Under the task force proposal, the federal government would contribute more to reach the $380 million target. It would be responsible for lock repair projects under $100 million and for all dam projects.
Corps and industry officials concluded using taxpayer money for all dam projects made sense because barge operators are not the only group that benefits from those facilities. Municipal water companies, hydroelectric companies, recreational boaters and industries that use river water also benefit from dams.
So far, Congress has not taken up the issue of raising the diesel tax and the White House has balked at other recommendations of the task force.
In a December 2010 letter to congressional leaders, Assistant Secretary of the Army Jo-Ellen Darcy wrote that the recommendations "could shift to the general taxpayer billions of dollars in costs that are currently, and appropriately, the responsibility of those who use these waterways."
Democrat President Barack Obama's proposed budget for the next fiscal year calls for raising $1.1 billion over 10 years by imposing fees on barges as they pass through locks. Industry officials believe Congress will not back those fees because they would fall heavily on areas where there are multiple locks. That includes Pittsburgh, which has 33 of the more than 200 locks operated and maintained by the Corps.
Meanwhile, U.S. Rep. Ed Whitfield, R-Ky., intends to introduce legislation that would adopt measures recommended by the Corps-industry task force. Industry officials would support such a bill, but they have their doubts about whether a majority in Congress will join them.
"We've got some folks who don't want to raise taxes no matter what people are willing to pay," said Stephen D. Little, co-chairman of the task force and president of Crounse Corp., a Paducah, Ky., barge operator.
"We do have a compelling story, and we're willing to pay more," he said.
The need to reform the funding system was reinforced this month by the revised $3.1 billion estimate for the Olmsted project. That figure is $1 billion higher than it was when Mr. Obama submitted his proposed budget last year.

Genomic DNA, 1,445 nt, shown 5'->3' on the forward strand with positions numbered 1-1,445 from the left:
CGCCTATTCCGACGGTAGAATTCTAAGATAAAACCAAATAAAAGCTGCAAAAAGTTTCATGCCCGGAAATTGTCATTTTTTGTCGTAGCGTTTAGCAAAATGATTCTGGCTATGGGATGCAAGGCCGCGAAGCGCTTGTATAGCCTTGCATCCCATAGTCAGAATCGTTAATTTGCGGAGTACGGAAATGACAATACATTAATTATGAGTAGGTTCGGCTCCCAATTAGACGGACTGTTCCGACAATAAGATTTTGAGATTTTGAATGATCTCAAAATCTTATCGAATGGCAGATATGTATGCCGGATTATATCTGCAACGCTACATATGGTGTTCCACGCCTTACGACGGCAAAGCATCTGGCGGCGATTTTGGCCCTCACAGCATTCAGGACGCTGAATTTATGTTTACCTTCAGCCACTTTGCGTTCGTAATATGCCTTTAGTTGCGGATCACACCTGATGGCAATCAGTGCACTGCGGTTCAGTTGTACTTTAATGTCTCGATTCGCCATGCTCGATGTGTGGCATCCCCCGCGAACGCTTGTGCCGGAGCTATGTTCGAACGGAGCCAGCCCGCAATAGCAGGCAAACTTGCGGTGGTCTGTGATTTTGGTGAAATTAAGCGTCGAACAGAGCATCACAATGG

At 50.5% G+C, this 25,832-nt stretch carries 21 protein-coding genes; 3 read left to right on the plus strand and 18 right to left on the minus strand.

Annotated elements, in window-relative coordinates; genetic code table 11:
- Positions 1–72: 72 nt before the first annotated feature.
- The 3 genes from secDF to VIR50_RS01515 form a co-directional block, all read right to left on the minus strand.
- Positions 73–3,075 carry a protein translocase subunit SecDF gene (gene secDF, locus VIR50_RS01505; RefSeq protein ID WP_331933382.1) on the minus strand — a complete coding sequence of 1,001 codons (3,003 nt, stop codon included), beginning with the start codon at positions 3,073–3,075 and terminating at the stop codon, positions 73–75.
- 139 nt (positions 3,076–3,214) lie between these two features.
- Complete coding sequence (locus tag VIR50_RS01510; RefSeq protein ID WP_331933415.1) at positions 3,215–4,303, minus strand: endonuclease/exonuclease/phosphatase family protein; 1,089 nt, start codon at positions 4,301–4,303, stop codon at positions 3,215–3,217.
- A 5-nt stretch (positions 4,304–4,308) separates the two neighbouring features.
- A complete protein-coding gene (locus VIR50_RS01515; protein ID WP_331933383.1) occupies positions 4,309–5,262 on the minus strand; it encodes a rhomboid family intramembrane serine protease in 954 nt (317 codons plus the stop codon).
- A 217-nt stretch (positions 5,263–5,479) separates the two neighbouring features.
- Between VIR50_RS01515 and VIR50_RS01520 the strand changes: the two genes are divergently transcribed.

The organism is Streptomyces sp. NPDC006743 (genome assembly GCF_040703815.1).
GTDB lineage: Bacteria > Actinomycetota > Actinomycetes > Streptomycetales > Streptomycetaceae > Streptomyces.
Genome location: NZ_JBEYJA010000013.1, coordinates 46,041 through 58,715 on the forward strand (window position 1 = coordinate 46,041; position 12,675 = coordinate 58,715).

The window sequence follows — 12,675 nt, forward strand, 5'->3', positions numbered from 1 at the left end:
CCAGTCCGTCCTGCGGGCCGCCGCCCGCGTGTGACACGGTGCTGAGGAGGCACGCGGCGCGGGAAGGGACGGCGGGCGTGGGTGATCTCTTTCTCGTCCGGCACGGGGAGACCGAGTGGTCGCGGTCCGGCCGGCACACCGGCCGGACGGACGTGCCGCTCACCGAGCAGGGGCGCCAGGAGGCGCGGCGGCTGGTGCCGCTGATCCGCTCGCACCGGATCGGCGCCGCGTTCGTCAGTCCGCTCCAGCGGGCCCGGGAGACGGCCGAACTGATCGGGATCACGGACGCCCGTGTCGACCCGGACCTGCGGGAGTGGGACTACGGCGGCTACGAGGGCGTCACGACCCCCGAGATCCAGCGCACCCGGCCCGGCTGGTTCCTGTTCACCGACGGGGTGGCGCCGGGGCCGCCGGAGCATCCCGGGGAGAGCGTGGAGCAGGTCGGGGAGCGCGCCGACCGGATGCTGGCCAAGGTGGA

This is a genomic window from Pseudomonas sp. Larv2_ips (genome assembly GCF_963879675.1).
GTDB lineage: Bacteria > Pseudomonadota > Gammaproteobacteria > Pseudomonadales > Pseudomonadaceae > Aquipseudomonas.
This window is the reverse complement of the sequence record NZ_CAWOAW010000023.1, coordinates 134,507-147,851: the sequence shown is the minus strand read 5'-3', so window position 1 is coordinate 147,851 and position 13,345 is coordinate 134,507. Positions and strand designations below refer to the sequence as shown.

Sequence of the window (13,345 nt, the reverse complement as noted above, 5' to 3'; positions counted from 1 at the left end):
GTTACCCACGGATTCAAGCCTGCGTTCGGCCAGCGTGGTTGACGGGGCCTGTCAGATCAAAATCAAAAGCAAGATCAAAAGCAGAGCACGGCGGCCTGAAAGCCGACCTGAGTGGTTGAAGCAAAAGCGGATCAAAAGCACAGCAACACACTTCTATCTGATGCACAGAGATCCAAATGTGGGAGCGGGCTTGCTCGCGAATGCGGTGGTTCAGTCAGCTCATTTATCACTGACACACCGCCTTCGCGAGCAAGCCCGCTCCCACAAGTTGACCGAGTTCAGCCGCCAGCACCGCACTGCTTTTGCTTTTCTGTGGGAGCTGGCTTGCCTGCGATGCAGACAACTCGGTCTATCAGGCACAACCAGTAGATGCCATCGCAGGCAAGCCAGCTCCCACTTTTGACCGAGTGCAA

The project was authorized by Congress in 1988 at an estimated cost of $775 million and was expected to be completed in 2000. The Corps now says it won't be finished until 2024.
"I personally have no confidence that number's going to stay at $3 billion," said Peter Stephaich, chairman of Campbell Transportation, a Houston, Pa., company that operates a fleet of 500 barges and moves about 20 million tons of coal and other commodities annually.
"We're trying to get them to change the way they do business in exchange for giving them more money," Mr. Stephaich said.
Industry officials are quick to point out that the Corps is not responsible for escalating costs caused by the way the projects are funded by the government.
Rather than paying for projects in full up front, Congress relies on annual appropriations. Instead of buying all the steel and other supplies it needs at one time, the Corps purchases limited amounts of materials. Depending on how much Congress provides each year and what weather allows contractors to do, construction workers and equipment are mobilized or demobilized.
"The projects need to be funded in whole and built nonstop. If they're built faster, they're less expensive," said Stan Lampe, president of Kentuckians for Better Transportation, a coalition of industry and government groups.
Dwindling trust fund
Politics also have something to do with the inefficient funding, one former Corps officer said. Retired Major Gen. Don Riley said there is "an inherent tension" between providing money for multiple projects to build support for the overall program and giving a limited number of projects enough money to complete them in a cost-efficient manner.
Those pressures were evident in 2002, when the balance in the trust fund financed by the 20-cents-per-gallon tax peaked at $412.6 million.
Congress approved a wave of new projects, focusing on "getting projects started, with less concern devoted to their future funding," according to the 2010 task force report.
Ten years later, the trust fund has a balance of $45.3 million.
"We need new ways of doing things here because the old ways aren't working well," said Carnegie Mellon University engineering professor David Dzombak, who heads a National Research Council committee examining the way the Corps does business.
Any hopes of addressing the funding problem rest on Mr. Whitfield's bill, which has yet to be introduced. Members of the Western Pennsylvania delegation said they would consider backing the measure.
"The choice is getting something done or running a huge risk of safety and commerce problems," said U.S. Rep. Tim Murphy, R-Upper St. Clair.
U.S. Rep. Jason Altmire, D-McCandless, said Mr. Whitfield's proposal would require Congress to provide additional funding based on increased revenue from the diesel tax.
"In the current political climate, what's the reality of moving something like that?" he asked.
The harsh budget reality is also on the mind of U.S. Sen. Bob Casey, D-Pa.
"We've got to be thoughtful when you have the kind of fiscal situation that confronts the country," he said. "We've got to be smart about how we invest."
Mr. Doyle said given the decaying projects on the Mon in his district, "I'll support any proposal that will address that and get [the work] done."
"It's not something, unfortunately, that we're going to pass in this session of Congress," he said.
And if not, the costs and risks triggered by a lack of funding will likely continue.
"That's something the Corps can't do anything about. It's up to the country to decide," Mr. Dzombak said.
"It's really up to the nation to decide what we want to do."